So, I’ve mentioned this a few times and some people give me the “WTF?!” reply. They don’t grasp how an extrovert can be shy.
Being an extrovert just means you don’t like being alone. It doesn’t mean you have good social skills or you lack anxiety. It doesn’t mean you’re “good” at getting along with people.
I’ll give you an example.
Tonight I went out to a bit of a party. I dressed up, and when I left I thought that I looked really nice. Didn’t have any worries on the walk all the way there.
I arrived and there were about 40 people in the space. Some soft music was being played. Tons of conversations were already going on.
And as I looked around the realization hit me in the face like a cold fish, “I know none of these people”.
Suddenly they were all far prettier than me, happier than me, more self-confident than me, or on the arm of someone to support them. My overwhelming feeling? I didn’t belong there. I was old, ugly, and not looking happy. (The last one I know was true, the first two were anxiety.) I tried to talk to someone and it ended up extremely awkward, which threw more gasoline on the fire. Normally I can actually handle a decent conversation. I’m sure nobody there thought I was crazy.
So after a few minutes trying to see if there was some way to feel more “in place” and failing, I left. I spent all of ten minutes there.
On the walk home I was upset, ashamed, scared.
And that my friends, is what happens when you’re an anxious and shy extrovert. You end up back home where you don’t want to be because while it sucks to be alone, it’s not terrifying.
You wait and try to find people that understand and can put up with the little quirks, and you rarely if ever jump in the pool without them.
It’s no secret I’m totally against the flood of prescription drug commercials targeting the consumer, asking them to go to their doctor and say “I need this pill”.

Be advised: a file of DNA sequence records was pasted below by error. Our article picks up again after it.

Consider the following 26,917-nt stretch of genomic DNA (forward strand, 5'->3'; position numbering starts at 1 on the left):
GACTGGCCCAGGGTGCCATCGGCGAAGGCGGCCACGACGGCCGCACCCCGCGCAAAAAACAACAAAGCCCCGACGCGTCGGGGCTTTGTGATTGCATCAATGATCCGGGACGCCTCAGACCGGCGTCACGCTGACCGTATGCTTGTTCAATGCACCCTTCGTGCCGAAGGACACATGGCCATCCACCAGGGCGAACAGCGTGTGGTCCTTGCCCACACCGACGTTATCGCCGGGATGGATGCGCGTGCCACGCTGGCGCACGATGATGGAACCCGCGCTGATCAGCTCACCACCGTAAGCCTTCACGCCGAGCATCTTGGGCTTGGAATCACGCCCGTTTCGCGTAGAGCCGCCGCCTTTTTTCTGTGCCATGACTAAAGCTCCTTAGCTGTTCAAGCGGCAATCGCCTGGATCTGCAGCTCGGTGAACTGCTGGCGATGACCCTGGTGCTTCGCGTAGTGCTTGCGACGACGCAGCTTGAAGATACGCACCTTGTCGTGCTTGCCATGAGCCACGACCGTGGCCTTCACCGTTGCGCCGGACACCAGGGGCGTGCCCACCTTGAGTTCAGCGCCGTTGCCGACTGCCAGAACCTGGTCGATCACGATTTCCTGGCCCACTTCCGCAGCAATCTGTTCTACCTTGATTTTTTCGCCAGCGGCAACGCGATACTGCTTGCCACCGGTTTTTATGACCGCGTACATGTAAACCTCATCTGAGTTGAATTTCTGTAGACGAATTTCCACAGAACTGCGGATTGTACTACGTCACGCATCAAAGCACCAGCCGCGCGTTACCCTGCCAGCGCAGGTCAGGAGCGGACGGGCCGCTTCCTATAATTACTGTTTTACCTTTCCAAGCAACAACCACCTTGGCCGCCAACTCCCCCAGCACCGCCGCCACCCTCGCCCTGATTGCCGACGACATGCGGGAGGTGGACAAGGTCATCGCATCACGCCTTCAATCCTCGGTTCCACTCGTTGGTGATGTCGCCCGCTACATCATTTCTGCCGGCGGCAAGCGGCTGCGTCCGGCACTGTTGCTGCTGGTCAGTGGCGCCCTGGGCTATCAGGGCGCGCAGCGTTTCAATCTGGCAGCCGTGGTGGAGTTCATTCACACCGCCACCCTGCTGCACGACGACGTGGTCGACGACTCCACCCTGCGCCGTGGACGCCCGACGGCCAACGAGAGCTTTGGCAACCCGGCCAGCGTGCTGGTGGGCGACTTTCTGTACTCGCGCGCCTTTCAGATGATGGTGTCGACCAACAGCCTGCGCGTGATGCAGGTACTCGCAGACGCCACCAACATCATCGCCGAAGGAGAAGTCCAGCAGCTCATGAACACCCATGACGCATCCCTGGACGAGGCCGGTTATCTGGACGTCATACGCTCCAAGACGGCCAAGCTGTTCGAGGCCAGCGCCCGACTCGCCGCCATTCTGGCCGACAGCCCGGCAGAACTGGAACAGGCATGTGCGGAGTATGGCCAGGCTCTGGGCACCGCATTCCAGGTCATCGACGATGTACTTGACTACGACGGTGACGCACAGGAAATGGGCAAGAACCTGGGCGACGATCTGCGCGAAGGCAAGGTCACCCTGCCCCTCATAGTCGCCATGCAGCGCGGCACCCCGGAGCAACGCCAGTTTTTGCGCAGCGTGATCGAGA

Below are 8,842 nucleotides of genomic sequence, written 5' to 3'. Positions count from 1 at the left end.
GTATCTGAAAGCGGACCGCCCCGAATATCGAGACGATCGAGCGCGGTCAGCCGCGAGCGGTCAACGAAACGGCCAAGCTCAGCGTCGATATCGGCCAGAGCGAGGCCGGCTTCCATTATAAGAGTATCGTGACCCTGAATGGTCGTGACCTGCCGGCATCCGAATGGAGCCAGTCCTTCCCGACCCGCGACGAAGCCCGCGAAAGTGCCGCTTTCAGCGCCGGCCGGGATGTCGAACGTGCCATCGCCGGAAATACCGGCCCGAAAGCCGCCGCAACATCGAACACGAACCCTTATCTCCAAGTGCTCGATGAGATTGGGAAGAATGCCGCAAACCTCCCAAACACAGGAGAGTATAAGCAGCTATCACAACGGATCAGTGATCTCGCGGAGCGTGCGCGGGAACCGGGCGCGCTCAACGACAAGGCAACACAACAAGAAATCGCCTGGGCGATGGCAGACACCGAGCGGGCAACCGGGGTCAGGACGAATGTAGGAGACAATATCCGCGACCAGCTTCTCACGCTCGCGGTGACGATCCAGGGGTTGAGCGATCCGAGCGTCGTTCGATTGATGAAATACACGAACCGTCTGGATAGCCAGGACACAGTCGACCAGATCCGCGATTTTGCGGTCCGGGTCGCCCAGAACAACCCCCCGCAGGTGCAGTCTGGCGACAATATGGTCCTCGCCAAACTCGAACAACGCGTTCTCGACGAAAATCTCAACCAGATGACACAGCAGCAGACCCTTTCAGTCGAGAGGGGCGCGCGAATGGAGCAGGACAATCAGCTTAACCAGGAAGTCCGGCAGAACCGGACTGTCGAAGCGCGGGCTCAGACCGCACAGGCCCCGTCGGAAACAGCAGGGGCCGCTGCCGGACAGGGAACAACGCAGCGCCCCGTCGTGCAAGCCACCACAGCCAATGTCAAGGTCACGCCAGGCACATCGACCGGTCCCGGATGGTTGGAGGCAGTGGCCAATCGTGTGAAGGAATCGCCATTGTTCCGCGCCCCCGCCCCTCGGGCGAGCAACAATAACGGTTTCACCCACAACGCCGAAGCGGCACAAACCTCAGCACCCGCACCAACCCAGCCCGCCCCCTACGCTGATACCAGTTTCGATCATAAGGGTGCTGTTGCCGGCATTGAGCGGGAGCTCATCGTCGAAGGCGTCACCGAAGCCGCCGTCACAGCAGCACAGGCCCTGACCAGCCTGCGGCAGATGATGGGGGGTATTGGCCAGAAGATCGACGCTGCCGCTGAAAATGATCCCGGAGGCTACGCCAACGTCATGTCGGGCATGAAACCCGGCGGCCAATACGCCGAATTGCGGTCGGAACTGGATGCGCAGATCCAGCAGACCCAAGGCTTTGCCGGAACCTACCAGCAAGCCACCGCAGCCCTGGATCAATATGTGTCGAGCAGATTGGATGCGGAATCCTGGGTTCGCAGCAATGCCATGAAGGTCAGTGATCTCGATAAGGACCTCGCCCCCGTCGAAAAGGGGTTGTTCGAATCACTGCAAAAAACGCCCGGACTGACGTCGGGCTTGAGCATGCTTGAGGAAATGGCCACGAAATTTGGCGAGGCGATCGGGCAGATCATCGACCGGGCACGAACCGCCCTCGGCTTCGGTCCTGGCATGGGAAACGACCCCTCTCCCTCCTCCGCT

But it’s gone overboard. Last night I noticed one of these commercials on TV:
Which clearly act like doing your doctor’s job is a bad idea, yet what exactly is it if you go to your doctor and say “I want Nexium”, IT’S DOING YOUR DOCTOR’S JOB!
I know, I know, consumers are idiots. But I can dream…
I came here from the “Stumbling toward Ecstasy” post at Shapely Prose. I was reading about your struggles with diminished smell/taste, and thought I would come offer a suggestion.
I was in a car accident more than a decade ago that resulted in cranial nerve injuries. I have diminished smell and taste, and ‘sweet’ (because it’s on the tongue and not reliant on smell for intensity) is also the one that for me is strongest and most reliable. What I’ve taken to doing is pursuing REALLY strong-flavored foods–sharp English cheddar cheese instead of mild American cheddar, dijon mustard instead of yellow mustard, “everything” bagels instead of plain bagels, filet mignon instead of cheaper/less tasty cuts of beef, that sort of thing. Foods (for me, anyway) that actually have flavor. I don’t need to eat as much of them because I can taste them, so my body/brain is satisfied with less.
I’m just some random human on the internet, but I thought I’d pop over and offer a suggestion. 🙂
I do tend more towards VERY sweet things (IE. I like a little tea with my sugar in the morning) and I adore extremely sharp cheddar.
Sometimes tho a taste will completely overpower everything (Shitake mushrooms are a good example of this, coffee is another).
If I want a mild flavor I have to eat ONLY that thing (Shrimp, crab legs, steak fit that catagory)
Some flavors are powerful, but fade quickly for me (Mustard, horseradish fall here)
I also like to make a huge pot of soup with lots of veggies and lean meat, I can eat lots of this and it’s both low in calories and very good for me. Compared to snacking on other foods.
I appreciate the info, I never knew that certain tastes were not at all nose-dependent.
I ran across this in a recent article:
Dr. Barbara Yawn, director of research at the Olmsted Medical Center, University of Minnesota said: “Visits are now so short and for primary care … that there is not time to spend the five, 10, 15 or 20 minutes that are required to explain why an antibiotic is not a good treatment for a viral respiratory infection”
I find this highly disturbing.
If I see a doctor i’m paying for time. The idea that I cannot get a doctor to explain something to me for 10-20 minutes means that I am overpaying for my doctors time.
I think Healthcare has turned completely to maximizing profits, rather than quality of care and educating the patient on what is good for them.
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